Veneer meaning

və-nîr'
A thin surface layer, as of finely grained wood, glued to a base of inferior material.
noun
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To conceal, as something common or crude, with a deceptively attractive outward show.
verb
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Veneer is a thin surface of higher quality wood placed over a lower quality wood, layers of wood glued together or a fake appearance.

An example of a veneer is a very thin layer of oak placed over a particle board shelf to make it appear to be oak.

An example of a veneer is wood or wood products glued together to make plywood.

An example of veneer is an appearance of something that is not real.

noun
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Any of the thin layers glued together to make plywood.
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A decorative facing, as of brick.
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A deceptive, superficial show; a façade.

A veneer of friendliness.

noun
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To overlay (a surface) with a thin layer of a fine or decorative material.
verb
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To glue together (layers of wood) to make plywood.
verb
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To cover with a thin layer of more costly material; esp., to cover (wood) with wood of finer quality.
verb
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To give a superficially attractive appearance to.
verb
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A thin surface layer of fine wood or costly material laid over a base of common material.
noun
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Any of the thin layers glued together to form plywood.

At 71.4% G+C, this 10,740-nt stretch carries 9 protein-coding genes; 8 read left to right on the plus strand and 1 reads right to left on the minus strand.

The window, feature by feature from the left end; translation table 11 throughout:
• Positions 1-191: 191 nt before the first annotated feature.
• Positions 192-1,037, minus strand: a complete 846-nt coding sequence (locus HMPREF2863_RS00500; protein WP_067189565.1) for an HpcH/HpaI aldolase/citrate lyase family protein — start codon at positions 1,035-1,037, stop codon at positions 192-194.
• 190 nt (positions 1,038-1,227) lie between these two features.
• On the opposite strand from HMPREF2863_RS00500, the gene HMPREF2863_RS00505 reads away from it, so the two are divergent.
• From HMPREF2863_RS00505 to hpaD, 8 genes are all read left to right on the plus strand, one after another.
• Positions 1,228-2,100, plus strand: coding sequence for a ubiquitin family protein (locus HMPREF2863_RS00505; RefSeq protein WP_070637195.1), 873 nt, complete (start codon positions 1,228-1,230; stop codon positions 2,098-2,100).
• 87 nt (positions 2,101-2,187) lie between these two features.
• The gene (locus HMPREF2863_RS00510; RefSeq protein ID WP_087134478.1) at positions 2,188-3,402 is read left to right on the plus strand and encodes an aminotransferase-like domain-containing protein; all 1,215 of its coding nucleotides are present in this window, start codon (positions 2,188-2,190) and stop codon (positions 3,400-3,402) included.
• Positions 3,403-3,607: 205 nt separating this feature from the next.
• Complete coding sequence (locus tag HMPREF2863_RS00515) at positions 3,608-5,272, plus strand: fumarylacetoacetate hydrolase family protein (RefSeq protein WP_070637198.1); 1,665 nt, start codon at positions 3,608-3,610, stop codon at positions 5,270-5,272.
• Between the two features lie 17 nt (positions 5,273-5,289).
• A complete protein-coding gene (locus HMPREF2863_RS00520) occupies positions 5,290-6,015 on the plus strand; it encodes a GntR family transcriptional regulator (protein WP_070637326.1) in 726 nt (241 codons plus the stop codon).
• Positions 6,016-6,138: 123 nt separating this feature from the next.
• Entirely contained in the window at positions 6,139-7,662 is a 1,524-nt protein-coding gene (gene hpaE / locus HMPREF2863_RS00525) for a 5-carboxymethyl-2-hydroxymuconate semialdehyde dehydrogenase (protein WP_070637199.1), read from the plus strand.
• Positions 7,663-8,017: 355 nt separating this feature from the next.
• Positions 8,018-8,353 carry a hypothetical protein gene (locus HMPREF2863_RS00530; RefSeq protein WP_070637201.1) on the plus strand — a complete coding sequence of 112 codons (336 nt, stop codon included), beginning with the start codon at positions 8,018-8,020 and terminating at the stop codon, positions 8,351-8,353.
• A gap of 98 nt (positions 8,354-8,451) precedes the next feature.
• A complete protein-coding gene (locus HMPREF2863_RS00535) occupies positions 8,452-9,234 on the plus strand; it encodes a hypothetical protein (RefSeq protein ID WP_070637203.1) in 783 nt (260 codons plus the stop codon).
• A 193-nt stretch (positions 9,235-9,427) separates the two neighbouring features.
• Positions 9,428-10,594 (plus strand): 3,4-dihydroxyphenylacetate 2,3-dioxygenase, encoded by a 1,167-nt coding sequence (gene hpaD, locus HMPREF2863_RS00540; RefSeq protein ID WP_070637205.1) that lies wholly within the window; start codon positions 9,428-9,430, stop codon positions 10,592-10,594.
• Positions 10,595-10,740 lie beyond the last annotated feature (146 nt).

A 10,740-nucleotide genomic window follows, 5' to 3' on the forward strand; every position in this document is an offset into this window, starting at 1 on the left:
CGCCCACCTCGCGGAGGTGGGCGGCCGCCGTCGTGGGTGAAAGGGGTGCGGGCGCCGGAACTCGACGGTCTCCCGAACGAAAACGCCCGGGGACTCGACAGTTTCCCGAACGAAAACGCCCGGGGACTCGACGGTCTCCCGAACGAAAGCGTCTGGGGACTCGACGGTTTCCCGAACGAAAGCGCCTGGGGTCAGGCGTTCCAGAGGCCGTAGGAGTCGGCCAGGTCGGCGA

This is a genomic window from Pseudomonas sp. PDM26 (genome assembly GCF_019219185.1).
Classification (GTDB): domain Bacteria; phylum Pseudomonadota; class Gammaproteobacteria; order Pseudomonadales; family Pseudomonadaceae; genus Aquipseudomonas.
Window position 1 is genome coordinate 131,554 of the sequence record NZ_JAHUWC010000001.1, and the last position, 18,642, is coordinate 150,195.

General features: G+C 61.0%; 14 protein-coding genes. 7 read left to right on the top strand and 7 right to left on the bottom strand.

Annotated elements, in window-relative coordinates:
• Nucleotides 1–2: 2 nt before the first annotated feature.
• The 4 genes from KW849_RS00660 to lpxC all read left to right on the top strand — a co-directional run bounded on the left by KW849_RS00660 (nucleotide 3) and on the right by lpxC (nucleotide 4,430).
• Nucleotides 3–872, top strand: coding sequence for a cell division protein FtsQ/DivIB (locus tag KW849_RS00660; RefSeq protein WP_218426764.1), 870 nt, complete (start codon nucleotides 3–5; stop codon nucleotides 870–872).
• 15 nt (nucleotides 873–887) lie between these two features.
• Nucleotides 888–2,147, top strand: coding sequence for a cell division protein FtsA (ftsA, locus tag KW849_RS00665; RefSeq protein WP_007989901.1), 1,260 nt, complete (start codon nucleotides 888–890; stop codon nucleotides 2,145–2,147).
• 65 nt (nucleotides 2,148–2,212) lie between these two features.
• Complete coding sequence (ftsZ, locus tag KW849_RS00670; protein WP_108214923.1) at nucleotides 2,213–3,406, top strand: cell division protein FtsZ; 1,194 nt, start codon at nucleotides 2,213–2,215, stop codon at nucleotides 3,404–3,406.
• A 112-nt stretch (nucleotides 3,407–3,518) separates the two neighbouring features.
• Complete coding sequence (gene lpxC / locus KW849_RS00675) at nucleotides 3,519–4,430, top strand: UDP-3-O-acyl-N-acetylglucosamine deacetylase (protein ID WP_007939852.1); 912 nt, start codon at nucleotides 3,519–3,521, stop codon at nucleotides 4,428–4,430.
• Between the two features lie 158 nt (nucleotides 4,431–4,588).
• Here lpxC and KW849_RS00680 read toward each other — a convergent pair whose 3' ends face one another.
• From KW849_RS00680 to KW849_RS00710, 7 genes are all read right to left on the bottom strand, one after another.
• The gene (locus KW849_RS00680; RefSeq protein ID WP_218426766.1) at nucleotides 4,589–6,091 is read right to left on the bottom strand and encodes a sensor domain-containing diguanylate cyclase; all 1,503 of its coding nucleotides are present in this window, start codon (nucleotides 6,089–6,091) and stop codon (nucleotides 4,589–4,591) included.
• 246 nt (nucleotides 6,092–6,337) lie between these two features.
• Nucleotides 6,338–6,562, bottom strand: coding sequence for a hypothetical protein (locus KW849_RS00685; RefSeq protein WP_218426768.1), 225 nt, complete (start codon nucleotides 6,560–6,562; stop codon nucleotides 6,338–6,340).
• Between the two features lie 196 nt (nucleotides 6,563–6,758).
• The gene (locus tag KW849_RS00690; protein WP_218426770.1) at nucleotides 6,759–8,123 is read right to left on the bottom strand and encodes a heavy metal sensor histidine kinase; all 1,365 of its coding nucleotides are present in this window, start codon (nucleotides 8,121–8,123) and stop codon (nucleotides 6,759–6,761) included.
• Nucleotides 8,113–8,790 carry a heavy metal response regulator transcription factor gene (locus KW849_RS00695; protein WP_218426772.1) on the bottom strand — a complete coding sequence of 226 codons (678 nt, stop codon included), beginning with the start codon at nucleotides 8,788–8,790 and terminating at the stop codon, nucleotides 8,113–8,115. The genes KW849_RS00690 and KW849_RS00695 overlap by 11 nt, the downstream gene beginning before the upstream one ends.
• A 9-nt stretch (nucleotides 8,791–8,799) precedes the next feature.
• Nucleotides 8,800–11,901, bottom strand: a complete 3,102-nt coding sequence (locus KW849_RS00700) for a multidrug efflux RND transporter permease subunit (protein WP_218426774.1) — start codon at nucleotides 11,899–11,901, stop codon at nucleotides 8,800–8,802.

noun
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Any attractive but superficial appearance or display.

A veneer of culture.

noun
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A thin decorative covering of fine wood applied to coarser wood or other material.
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An attractive appearance that covers or disguises true nature or feelings.
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(woodworking) To apply veneer.

To veneer a piece of furniture with mahogany.

verb
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(figuratively) To disguise with apparent goodness.
verb
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Origin of veneer

  • Alteration of obsolete faneering from German Furnierung from furnieren to furnish, veneer from French fournir to furnish from Old French furnir of Germanic origin per1 in Indo-European roots
    From American Heritage Dictionary of the English Language, 5th Edition
  • From German Furnier, from furnieren (“to inlay, cover with a veneer"), from French fournir (“to furnish, accomplish"), from Middle French fornir, from Old French fornir, furnir (“to furnish"), from Old Frankish *frumjan (“to provide"), from Proto-Germanic *frumjanÄ… (“to further, promote"). Cognate with Old High German frumjan, frummen (“to accomplish, execute, provide"), Old English fremian (“to promote, perform"). More at furnish.
    From Wiktionary